419 Fraud / Advance fee fraud


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419 Fraud / Advance fee fraud

SCD6 Economic and Specialist Crime OCU is issuing warnings, as part of a crime prevention initiative against a type of fraud commonly know as 'West African' or '419' advance fee fraud. This section of the Metropolitan Police website will serve as a resource providing warnings and advice to help potential victims protect themselves as well as publishing important legal information.

What is West African "419" fraud?

Advance fee fraud or '419' fraud (named after the relevant section of the Nigerian Criminal Code) is a popular crime with the West African organised criminal networks. There are a myriad of schemes and scams - mail, faxed and telephone promises designed to facilitate victims parting with money. All involve requests to help move large sums of money with the promise of a substantial share of the cash in return.

This type of scam, originally known as the "Spanish Prisoner Letter", has been carried out since at least the sixteenth century via ordinary postal mail. These scams have come to be associated in the public mind with Nigeria due to the massive proliferation of such confidence tricks from that country since the mid-eighties, although they are often also carried out in other African nations, and increasingly from European cities with large Nigerian populations, notably London and Amsterdam.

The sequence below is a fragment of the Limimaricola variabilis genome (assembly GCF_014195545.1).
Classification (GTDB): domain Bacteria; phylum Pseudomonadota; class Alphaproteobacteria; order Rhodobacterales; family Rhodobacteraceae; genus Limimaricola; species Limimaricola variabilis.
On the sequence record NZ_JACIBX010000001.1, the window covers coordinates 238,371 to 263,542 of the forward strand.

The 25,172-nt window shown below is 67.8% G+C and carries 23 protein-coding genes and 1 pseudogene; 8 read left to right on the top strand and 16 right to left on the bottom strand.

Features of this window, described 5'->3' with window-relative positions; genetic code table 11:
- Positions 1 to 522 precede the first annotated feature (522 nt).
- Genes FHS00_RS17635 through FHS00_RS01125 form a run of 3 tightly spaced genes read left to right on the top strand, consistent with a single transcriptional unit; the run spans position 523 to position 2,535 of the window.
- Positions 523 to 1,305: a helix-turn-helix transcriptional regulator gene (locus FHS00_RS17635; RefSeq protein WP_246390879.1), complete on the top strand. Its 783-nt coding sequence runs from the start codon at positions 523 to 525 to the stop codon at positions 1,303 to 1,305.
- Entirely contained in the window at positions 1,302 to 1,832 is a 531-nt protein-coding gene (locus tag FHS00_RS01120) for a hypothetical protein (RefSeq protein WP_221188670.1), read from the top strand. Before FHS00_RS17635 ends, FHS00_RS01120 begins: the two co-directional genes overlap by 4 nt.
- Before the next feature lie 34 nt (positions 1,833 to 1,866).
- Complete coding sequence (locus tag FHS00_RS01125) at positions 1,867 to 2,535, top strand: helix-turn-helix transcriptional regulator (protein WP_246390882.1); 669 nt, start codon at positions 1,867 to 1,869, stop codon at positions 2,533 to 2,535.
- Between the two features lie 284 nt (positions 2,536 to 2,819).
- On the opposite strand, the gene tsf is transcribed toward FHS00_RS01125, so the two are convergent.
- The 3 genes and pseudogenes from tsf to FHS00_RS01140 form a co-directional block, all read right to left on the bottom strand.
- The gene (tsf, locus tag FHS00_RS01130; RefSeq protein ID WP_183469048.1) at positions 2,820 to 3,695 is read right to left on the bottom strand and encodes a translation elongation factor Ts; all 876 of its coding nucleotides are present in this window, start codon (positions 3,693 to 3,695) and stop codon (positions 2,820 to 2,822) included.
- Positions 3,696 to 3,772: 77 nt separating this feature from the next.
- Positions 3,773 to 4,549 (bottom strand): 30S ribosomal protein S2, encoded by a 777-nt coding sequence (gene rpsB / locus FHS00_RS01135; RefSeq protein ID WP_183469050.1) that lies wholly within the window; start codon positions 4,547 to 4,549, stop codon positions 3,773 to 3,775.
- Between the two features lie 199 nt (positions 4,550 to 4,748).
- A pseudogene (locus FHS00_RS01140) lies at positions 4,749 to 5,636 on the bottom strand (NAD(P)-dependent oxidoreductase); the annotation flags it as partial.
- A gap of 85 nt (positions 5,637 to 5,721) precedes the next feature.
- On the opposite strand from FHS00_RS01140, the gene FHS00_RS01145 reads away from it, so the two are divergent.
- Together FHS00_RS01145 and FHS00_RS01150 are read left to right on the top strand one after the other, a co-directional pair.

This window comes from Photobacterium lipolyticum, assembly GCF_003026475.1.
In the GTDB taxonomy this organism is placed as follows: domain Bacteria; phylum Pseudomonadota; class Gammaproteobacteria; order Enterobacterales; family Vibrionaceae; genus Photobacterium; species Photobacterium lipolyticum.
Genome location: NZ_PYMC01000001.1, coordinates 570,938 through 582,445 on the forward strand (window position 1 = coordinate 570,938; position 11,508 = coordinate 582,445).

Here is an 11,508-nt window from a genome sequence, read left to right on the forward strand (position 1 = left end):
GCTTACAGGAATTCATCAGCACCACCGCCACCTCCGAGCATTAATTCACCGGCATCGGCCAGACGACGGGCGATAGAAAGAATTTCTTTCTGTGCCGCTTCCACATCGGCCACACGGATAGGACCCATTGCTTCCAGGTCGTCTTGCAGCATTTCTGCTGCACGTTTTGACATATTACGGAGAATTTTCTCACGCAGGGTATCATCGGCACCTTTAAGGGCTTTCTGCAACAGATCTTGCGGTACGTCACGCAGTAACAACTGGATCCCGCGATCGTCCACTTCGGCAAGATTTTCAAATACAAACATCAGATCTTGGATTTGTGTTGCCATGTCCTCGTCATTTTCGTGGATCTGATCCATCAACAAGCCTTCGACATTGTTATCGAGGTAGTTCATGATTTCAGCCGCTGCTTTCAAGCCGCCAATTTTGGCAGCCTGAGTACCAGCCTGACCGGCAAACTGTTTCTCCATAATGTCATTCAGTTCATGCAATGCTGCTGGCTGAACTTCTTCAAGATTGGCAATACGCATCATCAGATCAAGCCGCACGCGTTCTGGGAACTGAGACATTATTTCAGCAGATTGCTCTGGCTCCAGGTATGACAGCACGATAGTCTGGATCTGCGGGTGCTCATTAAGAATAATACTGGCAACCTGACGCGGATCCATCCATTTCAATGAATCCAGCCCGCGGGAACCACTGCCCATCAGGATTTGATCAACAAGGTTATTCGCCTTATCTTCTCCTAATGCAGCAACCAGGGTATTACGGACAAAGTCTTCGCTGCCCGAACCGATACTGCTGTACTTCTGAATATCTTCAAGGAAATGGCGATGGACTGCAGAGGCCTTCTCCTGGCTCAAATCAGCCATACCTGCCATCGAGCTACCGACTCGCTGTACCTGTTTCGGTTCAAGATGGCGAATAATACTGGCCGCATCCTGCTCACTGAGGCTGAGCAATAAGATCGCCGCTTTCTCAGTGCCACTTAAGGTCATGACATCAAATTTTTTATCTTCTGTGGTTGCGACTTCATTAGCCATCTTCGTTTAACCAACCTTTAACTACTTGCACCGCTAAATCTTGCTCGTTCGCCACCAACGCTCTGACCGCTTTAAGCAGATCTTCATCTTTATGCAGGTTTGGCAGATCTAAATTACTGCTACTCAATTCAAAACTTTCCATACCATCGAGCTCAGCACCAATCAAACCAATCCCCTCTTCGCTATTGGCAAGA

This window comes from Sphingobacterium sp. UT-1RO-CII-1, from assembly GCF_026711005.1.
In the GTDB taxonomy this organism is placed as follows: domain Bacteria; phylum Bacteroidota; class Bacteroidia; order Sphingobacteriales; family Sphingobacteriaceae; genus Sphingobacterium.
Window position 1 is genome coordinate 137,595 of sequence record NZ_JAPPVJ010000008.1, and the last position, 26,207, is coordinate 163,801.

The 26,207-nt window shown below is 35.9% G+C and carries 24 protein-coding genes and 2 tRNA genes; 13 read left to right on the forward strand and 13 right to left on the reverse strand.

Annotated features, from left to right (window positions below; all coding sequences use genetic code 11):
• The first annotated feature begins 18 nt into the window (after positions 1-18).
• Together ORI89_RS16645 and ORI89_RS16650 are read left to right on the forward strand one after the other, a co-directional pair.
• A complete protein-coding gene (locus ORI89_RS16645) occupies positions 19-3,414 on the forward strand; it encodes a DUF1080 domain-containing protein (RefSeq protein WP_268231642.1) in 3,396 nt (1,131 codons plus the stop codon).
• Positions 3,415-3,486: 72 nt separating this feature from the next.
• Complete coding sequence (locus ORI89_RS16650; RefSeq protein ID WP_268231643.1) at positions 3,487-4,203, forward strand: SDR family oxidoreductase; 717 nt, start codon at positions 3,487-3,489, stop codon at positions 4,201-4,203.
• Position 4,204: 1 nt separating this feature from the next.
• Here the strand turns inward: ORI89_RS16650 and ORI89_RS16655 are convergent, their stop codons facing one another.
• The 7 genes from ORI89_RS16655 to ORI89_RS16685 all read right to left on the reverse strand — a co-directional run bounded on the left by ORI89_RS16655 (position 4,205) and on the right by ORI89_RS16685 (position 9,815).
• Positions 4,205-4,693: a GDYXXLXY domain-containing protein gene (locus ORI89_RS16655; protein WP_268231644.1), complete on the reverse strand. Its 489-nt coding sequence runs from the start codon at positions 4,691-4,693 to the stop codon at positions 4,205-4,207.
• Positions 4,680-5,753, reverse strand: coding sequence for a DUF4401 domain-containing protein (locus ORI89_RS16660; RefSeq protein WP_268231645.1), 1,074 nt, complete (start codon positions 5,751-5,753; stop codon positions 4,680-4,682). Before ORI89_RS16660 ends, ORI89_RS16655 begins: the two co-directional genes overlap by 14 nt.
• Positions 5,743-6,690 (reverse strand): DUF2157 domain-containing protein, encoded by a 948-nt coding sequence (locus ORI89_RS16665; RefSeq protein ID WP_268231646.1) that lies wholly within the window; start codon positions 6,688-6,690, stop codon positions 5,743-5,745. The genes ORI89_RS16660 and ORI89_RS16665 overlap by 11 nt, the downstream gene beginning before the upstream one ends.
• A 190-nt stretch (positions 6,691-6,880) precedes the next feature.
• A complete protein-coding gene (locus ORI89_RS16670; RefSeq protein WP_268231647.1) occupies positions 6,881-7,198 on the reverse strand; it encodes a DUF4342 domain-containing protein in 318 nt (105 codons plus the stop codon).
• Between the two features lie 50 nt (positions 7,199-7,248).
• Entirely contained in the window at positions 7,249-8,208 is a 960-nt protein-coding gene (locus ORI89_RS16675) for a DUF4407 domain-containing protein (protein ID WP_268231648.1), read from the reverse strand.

The laws from Section 419 and laws in place in other jurisdictions criminalising the offences do not scare away the criminals who profit from these crimes. The stakes and profits are simply too high and many government officials are believed to be involved with the criminal gangs.

Victim's individual monetary losses can range from the low thousands into multi-millions. True figures are often impossible to ascertain, because many victims, embarrassed by their naiveté and feeling personally humiliated, do not report the crime to the authorities. Others, having lost so much themselves, become "part of the gang" recruiting more victims from their own country of residence. There are tragic cases of victims being unable to cope with the losses and committing suicide